I repeat: “There’s no evidence to suggest LSD does any long-term damage to the body or long-term psychological damage.” Let’s not forget that various independent British scientific bodies have consistently ranked LSD as amongst the least harmful of the controlled substances. FRANK’s list of adverse side-effects of LSD seems far less intimidating (and likely) than those associated with prozac: given a choice of the two, knowing what you’ve just read, which would you prefer?
If the government justifies drug-criminalisation based on a drug’s ability to cause harm, the situation seems quite hard to understand: It seems that Prozac may be consistently more harmful than LSD.
LSD’s outlaw status may be attributed to its ‘potential for abuse’, other drugs such as MDMA and Ketamine have also had their illegality justified with this term. The reason that they have ‘potential for abuse’ though, is surely that they cause enjoyable experiences that people wish to repeat. But it seems obvious that one of the measures of a good anti-depressant would be that it would cause good-feeling: the very condition of depression is defined by the presence of persistent negative emotional states, what better sign of effective treatment than the presence of positive ones?
Over-simplistic perhaps? Afterall, what is of real importance is how long the changes in emotional state last. But psychedelics, especially LSD, are known to cause lasting positive changes in both personality and emotional state: psychedelics often cause peak-experiences or transformative mystical experiences. The benefits of LSD use are maximised through a process of ‘LSD psychotherapy’ where a trained psychotherapist serves as a guide to the patient: this practice is currently outlawed, though there are some psychotherapists who still operate clandestine psychedelic-therapy services. For more on LSD assisted psychotherapy see Grov’s ‘History of LSD Therapy’ and ‘The Use of LSD in Psychotherapy and Alcoholism‘ by Abramson.
Then there is the cold scientific data. Due to its criminal status, research into LSD, its potential harms/risk and potential benefits, is hard to come by. One of the negative side-effects of drug prohibition is that it slows the scientific understanding of psychoactive chemicals that may have clinical applications.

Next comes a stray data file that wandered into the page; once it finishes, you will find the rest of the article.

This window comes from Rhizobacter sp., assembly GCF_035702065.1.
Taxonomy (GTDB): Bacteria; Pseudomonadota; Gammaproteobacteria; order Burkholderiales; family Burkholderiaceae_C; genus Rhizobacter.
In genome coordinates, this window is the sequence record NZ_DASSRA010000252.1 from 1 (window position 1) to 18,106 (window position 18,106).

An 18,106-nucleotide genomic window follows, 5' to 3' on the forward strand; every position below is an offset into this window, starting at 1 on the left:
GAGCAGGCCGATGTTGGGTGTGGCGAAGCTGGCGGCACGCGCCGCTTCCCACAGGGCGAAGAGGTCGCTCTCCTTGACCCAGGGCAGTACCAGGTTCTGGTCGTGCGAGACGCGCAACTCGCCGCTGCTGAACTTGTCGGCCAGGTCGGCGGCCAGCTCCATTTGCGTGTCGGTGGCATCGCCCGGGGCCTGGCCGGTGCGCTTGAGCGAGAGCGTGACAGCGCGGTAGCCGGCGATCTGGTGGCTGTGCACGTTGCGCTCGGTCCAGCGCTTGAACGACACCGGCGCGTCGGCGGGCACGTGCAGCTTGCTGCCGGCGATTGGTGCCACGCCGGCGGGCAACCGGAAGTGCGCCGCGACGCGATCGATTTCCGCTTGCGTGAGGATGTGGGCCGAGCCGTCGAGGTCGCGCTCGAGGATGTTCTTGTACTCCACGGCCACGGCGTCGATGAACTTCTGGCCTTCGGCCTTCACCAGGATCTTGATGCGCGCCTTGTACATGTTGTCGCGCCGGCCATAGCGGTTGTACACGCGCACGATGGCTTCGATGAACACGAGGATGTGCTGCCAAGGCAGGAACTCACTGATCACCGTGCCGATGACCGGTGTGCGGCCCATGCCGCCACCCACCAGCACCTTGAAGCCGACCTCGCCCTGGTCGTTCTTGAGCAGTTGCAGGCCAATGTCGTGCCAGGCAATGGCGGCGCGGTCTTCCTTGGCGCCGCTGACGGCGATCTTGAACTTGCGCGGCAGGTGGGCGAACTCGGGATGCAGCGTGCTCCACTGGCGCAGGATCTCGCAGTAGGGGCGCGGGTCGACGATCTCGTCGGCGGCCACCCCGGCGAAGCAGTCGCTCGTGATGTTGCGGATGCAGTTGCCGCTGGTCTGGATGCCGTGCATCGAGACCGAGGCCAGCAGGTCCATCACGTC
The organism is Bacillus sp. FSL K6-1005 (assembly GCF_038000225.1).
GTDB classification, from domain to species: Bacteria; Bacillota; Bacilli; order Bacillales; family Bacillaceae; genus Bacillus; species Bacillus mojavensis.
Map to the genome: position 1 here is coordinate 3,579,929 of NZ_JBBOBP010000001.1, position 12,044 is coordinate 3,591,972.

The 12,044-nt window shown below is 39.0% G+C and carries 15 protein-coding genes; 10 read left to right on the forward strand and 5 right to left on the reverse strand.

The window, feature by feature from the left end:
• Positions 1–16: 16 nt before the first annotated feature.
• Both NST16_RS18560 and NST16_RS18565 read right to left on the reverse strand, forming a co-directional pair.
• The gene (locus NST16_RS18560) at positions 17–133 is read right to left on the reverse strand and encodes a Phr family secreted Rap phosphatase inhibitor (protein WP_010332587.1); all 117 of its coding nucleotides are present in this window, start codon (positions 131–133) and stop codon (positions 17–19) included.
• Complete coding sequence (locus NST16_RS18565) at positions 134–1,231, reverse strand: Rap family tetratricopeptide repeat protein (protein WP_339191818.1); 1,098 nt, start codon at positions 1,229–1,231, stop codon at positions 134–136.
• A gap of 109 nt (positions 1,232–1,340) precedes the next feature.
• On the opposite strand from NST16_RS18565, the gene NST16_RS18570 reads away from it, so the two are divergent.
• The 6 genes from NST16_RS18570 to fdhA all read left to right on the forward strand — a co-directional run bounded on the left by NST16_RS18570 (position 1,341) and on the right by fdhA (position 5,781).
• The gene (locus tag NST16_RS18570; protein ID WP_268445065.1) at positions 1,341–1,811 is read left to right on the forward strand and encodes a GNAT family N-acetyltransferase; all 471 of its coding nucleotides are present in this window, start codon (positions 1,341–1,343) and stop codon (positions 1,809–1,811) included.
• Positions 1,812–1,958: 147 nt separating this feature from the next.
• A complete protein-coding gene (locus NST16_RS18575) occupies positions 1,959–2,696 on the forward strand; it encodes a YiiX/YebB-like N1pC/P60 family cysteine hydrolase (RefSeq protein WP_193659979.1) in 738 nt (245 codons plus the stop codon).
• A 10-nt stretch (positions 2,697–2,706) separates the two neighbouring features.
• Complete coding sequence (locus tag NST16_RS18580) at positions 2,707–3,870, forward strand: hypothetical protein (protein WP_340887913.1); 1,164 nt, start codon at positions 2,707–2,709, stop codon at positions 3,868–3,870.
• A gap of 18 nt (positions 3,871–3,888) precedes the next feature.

Thankfully, new life has been breathed into psychedelic research in the last couple of decades, times are changing, the truth can only be suppressed for so long. Cognitive Liberty UK would like to express gratitude to the following psychedelic research organisations for their hard work:
Research indicates that:
- Long term negative effects of LSD are rare (Source)
- Most users conclude that the experience is positive. (Source)
- “Psychedelic-assisted psychotherapy can help dying be of more than medical significance. This relatively short and effective therapy can help alleviate the emotional and physical distress of dying.” (Source)
- LSD can help people deal with the emotional aspects of terminal illnesses: (Pahnke, W., Kurland, A., Unger, S., Savage, C., Wolf, S., Goodman, L. (1970). Psychedelic therapy (utilizing LSD) with cancer patients. Journal of Psychedelic Drugs, 3, 63-75.)
- LSD is associated with long-lasting positive personality changes. (Source)
- LSD can be used to treat alcoholism and other addictions. (Source)
Then we have the compelling self reports, rational intelligent adults who report that LSD is good for them: ‘There is no hiding with LSD’ by Sue Blackmore is a recent example of such a confession. In truth, most the people who think it is harmful seem to be the people who haven’t done it.
Of course, more research needs to be done. Sadly, this task is made more difficult by the current legislation. Organisations such as The Berkley Foundation and MAPS (see Links menu to your right) currently lead the battle against legislation in order to allow objective, unbiased, scientific research in LSD. It is interesting to consider how legislators would react if studies were allowed to directly compare the efficacy of LSD and Prozac.
Ironically, one of the earliest discovered clinical applications for LSD is the treatment of severe alcoholism. A class-A controlled substance may be one of the most effective treatments of the greatest substance abuse problem our country faces: the addiction to the legal drug alcohol.
There is an obvious double-standard at play here: British MPs need to explain why LSD is banned and Fluoxetine is not. LSD carries a lower risk and has far fewer side-effects when compared to fluoxetine. It is shown to be a highly effective antidepressant. In many years people will look back and think what a great shame it was that this chemical’s vast potential was suppressed. It will be one of history’s many great mysteries: like witch-hunts, inquisitions, and hysterias.